The global economy ultimately affects individuals - especially high-net-worth
individuals whose personal wealth and business capital is subject to constant
economic changes on the other side of the globe, as well as the other side of
The good news is that the global economy is going through a healing process, in the opinion of Anthony Chan, chief economist for Chase Private Clients, a division of JPMorgan Chase.
Chan will be in Grand Rapids Wednesday to make a presentation on the global economy to some of the bank's private clients in West Michigan, who are mainly prominent, high-net-worth individuals.
Chan is quoted often in the news media, including The Wall Street Journal, Barron's, The New York Times, The Washington Post, Chicago Tribune, Los Angeles Times and Investor's Daily. He appears monthly on CNBC and other media outlets such as Bloomberg TV and public television's "Nightly Business Report."
Chan told the Business Journal he believes the global economy is "going through a healing process," although some parts of the world are doing better than others. There is faster economic growth in Asian countries, especially compared to Europe, he said. But central bankers around the world are working diligently to accelerate the healing process, he added. The European Central Bank has said it will do whatever it takes, and demonstrated willingness to lower interest rates, along with other options, if economic conditions there do not improve.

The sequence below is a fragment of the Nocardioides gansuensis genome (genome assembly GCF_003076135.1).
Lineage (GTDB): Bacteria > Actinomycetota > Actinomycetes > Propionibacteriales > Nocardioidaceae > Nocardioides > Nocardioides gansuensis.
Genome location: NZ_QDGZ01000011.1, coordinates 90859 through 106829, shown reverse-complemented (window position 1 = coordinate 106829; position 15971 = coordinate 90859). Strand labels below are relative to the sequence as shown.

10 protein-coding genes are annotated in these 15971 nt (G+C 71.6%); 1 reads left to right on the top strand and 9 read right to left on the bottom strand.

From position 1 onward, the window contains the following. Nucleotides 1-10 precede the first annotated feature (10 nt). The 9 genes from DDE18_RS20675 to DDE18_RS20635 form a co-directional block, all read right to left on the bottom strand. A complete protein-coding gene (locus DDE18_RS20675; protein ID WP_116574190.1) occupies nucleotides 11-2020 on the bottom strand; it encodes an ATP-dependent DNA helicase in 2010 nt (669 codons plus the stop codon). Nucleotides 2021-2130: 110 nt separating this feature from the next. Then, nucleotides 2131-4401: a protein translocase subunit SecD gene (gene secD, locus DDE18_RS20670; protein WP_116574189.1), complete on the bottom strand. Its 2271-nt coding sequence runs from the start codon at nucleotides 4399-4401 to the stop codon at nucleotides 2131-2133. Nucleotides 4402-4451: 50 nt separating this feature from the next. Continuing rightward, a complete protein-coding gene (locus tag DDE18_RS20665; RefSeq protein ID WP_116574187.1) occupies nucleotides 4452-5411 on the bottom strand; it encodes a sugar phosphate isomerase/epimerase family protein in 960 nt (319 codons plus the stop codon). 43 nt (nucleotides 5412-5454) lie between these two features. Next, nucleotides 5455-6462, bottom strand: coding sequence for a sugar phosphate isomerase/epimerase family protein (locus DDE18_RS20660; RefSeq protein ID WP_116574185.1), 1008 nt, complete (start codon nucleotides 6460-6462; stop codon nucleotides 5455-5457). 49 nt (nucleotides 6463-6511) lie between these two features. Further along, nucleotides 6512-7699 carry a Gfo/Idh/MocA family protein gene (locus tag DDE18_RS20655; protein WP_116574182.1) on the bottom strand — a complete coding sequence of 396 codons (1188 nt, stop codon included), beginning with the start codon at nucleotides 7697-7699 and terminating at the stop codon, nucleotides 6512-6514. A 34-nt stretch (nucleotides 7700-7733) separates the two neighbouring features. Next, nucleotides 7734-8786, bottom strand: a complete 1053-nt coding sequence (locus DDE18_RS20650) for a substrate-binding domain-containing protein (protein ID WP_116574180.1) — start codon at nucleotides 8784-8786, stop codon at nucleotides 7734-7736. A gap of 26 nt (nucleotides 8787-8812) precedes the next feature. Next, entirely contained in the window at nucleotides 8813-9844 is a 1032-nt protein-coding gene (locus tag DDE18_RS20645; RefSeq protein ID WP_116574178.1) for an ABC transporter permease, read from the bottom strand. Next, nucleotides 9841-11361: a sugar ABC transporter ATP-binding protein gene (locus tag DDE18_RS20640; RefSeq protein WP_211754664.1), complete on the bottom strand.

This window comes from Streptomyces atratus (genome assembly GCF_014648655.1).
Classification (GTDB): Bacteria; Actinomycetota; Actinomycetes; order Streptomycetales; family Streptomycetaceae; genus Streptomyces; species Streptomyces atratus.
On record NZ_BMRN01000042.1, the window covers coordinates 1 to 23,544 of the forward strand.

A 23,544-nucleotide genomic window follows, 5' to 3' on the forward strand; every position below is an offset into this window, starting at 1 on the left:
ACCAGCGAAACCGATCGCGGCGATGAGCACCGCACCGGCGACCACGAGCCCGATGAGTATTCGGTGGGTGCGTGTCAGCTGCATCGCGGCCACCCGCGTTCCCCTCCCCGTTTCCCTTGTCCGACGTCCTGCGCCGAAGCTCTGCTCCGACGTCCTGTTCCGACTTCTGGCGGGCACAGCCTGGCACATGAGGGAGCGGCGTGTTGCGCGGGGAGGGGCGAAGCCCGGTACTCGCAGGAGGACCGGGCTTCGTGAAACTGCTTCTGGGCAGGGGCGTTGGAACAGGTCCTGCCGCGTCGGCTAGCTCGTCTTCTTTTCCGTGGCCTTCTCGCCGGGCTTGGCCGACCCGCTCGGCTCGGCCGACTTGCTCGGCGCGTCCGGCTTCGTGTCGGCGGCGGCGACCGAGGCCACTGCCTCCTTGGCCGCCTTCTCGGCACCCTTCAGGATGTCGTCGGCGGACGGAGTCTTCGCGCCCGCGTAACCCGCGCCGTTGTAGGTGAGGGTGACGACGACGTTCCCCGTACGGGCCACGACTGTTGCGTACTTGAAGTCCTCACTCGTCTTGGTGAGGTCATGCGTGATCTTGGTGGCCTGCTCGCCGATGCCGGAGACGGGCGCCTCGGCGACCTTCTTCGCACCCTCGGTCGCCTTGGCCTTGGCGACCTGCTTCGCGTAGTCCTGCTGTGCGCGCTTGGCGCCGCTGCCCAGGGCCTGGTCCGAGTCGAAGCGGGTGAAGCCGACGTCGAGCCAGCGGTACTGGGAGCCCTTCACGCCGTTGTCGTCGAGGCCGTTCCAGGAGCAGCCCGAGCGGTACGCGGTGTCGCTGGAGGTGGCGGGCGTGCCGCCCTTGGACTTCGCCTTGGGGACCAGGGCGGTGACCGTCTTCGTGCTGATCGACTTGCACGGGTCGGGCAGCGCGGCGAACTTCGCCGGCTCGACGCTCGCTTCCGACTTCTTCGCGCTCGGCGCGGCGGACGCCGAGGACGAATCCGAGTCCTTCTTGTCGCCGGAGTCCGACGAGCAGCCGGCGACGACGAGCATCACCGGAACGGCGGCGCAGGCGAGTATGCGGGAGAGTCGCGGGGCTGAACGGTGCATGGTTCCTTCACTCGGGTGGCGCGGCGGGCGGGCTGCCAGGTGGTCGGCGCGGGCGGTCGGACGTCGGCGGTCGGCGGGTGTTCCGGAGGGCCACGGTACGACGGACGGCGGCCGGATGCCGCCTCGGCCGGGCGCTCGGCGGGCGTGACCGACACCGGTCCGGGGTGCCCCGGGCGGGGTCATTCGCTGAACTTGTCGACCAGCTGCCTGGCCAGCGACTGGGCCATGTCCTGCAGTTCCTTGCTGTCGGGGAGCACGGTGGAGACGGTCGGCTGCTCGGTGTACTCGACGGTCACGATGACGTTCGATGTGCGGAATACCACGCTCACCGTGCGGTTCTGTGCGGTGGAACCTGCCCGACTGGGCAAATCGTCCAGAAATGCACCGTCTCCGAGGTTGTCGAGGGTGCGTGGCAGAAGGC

One of the strongest areas in the global economy is Asia, where the economy is being rebalanced toward a larger consumer sector.
"The consumer sectors in Asia offer great potential" for the world economy, Chan said. There is some potential in the U.S., too, he added, noting that discretionary sectors such as automobiles are doing a little bit better.
"I think we are starting to see early signs of renewed capital spending," too, he said, citing truck and car sales as those relate to both consumers and business.
The U.S. housing market is "on fire," he said, due to accumulated years of repressed demand, lower mortgage rates and home prices that are increasing again - all of which are very much in the minds of prospective home buyers these days.
"In some markets, you're even seeing shortages" of homes, said Chan, who predicts the expansion in the housing sector will continue to increase.
Home construction, of course, was a disaster zone in the Recession, with periods of housing starts that were at an annualized rate below a half million.
"Now we're hovering in the 1 million range, and I think that, by the end of the year, we will probably see housing starts exceeding 1 million - maybe 1.2 million," said Chan.
The U.S. Census Bureau and the Department of Housing and Urban Development, in their joint construction report on privately owned new residential units during March, said the seasonally adjusted rate was 902,000. That was about 3.9 percent below the February rate but more than 17 percent above the March 2012 estimate.
Building permits for single-family homes were estimated at an annual rate of 595,000, about one-half of 1 percent below the February rate.
Both the Associated Press and Reuters carried reports in early May that the Big Three in Detroit posted higher sales in April, driven by rising demand for
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